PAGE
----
Philosophy and Phenomenological Research 70 (3):588–612 (2005)
AbstractIn the 'Critique of Pure Reason' Kant appears to characterize analytic judgments in four distinct ways: once in terms of “containment,” a second time in terms of “identity,” a third time in terms of the explicative–ampliative contrast, and a fourth time in terms of the notion of “cognizability in accordance with the principle of contradiction.” The paper asks: Which of these characterizations—or apparent characterizations—best captures Kant’s conception of analyticity in the first Critique? It suggests: “the second.” It argues, further, that Kant’s distinction is intended to apply only to judgments of subject–predicate form, and that the fourth alleged characterization is not properly speaking a characterization at all. These theses are defended in the course of a more general investigation of the distinction’s meaning, its epistemology, and its tenability.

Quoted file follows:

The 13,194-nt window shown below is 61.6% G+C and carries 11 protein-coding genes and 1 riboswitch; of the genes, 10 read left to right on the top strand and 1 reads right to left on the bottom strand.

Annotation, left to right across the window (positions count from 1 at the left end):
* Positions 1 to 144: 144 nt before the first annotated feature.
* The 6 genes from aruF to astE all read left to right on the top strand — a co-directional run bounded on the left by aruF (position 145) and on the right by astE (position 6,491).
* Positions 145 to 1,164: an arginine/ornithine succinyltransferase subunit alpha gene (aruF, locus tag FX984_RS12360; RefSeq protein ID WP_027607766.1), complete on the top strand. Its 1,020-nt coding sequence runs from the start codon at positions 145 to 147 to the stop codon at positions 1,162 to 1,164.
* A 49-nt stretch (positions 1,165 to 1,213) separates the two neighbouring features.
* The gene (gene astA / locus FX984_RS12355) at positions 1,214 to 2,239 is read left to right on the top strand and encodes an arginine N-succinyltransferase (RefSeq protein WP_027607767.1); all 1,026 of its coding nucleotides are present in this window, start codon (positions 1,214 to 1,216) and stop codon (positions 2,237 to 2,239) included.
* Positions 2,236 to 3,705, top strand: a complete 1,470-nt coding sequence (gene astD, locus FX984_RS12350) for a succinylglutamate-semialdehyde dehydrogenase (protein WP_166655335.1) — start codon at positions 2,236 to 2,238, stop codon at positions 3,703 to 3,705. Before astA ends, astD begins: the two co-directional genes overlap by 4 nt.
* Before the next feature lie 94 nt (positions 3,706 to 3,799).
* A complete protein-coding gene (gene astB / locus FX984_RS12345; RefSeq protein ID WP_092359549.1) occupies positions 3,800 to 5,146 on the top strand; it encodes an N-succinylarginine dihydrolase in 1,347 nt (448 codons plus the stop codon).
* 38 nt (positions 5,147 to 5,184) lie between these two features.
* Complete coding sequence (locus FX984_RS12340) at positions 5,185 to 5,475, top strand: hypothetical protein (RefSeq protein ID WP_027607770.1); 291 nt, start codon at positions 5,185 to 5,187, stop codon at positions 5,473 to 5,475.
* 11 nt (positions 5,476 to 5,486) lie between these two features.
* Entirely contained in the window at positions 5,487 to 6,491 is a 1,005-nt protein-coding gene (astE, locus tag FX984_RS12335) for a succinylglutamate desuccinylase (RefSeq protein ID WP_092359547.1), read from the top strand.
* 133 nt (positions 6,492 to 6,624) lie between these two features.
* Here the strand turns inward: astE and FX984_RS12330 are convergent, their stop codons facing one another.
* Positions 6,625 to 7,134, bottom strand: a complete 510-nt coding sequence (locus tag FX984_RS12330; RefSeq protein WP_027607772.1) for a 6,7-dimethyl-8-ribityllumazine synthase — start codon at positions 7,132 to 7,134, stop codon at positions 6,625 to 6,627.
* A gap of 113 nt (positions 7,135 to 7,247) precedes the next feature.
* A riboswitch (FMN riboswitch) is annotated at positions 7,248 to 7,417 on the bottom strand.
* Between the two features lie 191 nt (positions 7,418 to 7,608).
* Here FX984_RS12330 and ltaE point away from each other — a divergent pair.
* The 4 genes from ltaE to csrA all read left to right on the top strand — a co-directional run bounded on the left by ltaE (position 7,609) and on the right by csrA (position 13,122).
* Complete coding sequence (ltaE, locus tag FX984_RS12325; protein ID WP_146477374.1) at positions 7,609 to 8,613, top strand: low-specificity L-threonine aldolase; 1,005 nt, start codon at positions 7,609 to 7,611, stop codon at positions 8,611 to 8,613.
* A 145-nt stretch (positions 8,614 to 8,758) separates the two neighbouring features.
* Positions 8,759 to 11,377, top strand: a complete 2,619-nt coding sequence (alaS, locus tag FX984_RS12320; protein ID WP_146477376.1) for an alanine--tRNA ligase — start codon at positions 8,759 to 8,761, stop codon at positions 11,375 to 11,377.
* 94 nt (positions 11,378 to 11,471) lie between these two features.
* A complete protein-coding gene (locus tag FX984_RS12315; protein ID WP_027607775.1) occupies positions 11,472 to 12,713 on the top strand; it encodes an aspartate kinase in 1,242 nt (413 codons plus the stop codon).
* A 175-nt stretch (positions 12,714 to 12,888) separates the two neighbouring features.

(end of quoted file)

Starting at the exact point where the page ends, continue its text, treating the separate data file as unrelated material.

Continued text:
Archival historyArchival date: 2015-11-21
View all versions
Added to PP
Historical graph of downloads since first upload
This graph includes both downloads from PhilArchive and clicks on external links on PhilPapers.How can I increase my downloads?